They were right, and maybe it was hard to explain. But it was also easy, maybe too easy, to explain. “Barcelona have gunpowder,” Sport said. And Sevilla don’t. There was an inescapable truth to this result, a logic, familiarity. It was that kind of weekend, a stop me if you’ve heard this one before. Messi scored a free-kick, his 43rd for Barcelona, his 15th in the last two years alone. He scored against Sevilla, making it 37 in 38 games against them. Suárez smashed in an overhead kick, yet another volley to add to a collection that may have no equal anywhere, ever: that’s his 21st since heading to Spain. Barcelona racked up the goals at the Camp Nou: five against Valencia, five against Betis, four against Sevilla. And, eight games in, the top three are those three, if not in the normal order.
There are doubts still, concerns about their continued inability to control games, but there is also comfort in that familiarity; in Messi completing 90 minutes and getting his first goal of the season; in Suárez scoring out of nowhere again; in the way they ended the game, if not the way they started it. Comfort too in the success of the changes, the decisions that would have bitten Valverde if they hadn’t worked: Frenkie De Jong in central midfield in place of Sergio Busquets; Vidal, always more than a mohican and tattoos that so few people can see beyond; Nelson Semedo at left back, and Dembélé, making his first start since the opening day, instead of Antoine Griezmann. All of the front three scored. More importantly, they combined. A more natural fit for the left wing, scorer of a lovely goal, the cut-back and finish, two-footed, very much his move, Dembélé is erratic but he’s electric too.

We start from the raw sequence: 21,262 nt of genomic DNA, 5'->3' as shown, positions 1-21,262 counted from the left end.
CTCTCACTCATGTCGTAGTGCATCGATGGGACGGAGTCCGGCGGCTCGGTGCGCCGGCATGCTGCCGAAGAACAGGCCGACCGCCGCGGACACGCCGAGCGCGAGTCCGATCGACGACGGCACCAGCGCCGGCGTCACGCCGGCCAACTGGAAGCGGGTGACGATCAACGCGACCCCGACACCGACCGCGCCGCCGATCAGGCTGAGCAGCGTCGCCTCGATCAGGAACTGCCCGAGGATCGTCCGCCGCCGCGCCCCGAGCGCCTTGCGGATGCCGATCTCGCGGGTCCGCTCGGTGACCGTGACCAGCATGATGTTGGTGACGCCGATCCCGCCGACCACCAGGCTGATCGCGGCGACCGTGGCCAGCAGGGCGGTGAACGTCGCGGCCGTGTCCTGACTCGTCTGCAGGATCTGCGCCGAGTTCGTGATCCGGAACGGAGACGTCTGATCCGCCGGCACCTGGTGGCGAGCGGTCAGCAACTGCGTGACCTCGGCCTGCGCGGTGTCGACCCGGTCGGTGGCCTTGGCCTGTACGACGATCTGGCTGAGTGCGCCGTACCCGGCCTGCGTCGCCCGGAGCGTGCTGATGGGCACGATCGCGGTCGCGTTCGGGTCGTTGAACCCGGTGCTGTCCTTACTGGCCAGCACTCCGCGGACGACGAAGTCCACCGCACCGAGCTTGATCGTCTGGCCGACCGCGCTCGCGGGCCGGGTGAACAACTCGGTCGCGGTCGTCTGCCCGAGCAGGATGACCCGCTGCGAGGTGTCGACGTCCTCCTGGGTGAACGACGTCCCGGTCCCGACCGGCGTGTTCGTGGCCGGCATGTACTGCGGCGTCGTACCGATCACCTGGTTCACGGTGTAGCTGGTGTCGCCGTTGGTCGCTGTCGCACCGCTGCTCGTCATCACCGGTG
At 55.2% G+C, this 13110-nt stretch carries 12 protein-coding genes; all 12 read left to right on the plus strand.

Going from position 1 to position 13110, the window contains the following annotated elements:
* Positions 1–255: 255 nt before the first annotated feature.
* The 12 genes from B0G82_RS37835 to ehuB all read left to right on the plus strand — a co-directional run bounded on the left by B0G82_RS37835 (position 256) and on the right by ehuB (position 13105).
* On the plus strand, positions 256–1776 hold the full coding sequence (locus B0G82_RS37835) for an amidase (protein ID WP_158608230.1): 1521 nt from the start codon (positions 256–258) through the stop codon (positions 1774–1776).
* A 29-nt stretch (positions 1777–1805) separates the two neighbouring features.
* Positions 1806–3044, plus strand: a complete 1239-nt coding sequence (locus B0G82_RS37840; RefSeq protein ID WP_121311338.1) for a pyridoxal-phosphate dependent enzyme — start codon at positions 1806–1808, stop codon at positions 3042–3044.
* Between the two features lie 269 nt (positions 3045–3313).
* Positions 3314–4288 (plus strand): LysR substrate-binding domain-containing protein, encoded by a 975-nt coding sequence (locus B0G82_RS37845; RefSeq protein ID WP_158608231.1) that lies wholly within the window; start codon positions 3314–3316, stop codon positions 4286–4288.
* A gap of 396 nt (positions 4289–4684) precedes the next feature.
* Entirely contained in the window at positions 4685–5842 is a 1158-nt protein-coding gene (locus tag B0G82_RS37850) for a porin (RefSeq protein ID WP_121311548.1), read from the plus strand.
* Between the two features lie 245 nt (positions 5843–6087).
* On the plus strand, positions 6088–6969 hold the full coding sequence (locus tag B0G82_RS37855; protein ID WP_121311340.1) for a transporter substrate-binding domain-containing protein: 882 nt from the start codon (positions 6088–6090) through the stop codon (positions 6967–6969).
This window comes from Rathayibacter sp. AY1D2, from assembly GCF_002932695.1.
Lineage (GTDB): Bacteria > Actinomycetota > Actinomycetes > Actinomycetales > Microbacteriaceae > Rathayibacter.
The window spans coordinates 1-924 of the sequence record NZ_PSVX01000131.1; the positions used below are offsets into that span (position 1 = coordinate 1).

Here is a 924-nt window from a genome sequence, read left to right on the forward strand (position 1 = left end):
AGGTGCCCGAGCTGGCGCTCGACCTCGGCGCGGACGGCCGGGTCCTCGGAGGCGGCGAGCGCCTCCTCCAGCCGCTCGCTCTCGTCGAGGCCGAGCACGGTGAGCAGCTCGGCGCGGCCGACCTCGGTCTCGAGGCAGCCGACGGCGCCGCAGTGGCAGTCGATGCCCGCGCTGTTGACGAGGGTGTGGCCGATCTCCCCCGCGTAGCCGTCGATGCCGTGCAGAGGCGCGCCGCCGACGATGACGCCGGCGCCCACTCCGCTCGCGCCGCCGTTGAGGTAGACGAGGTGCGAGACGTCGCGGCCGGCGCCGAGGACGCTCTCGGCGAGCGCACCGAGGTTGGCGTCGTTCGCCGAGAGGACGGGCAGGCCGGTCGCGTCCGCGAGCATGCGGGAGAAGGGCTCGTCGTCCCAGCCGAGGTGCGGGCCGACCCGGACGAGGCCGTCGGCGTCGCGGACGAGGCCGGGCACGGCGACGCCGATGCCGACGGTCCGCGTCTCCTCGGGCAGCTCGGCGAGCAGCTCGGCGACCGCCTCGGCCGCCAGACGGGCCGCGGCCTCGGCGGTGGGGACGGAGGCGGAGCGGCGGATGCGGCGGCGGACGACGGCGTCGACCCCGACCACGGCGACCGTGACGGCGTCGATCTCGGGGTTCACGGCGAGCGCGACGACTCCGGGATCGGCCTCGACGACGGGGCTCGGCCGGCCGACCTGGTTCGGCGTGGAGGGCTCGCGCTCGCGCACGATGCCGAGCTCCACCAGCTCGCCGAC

He is also out again, and that too is familiar for a player for whom continuity and consistency remain elusive: come back in, immediately go back out again. Usually it’s due to injury, this time he added insult, getting sent off in the last minute thanks to a second yellow for protesting against a red card handed to debutant Ronald Araujo by the referee Mateu Lahoz. Asked afterwards what Dembélé had said, Valverde replied: “It’s a mystery. You’re doing well to get any phrase out of him in Spanish. It won’t have been anything very long, that’s for sure.”
As it turned out, what he said was “muy malo’’, very bad, which the consequences might well be: it’s the clásico in two weeks.
For Sevilla, there are doubts too, fears about the familiarity of all this. If the way it happened was different, the way it ended wasn’t. As Estadio Deportivo put it, they had “played like never before, and lost like normal”. They have been beaten nine times in a row at the Camp Nou and haven’t won there for 18 years. “No goals, but honour,” the headline ran.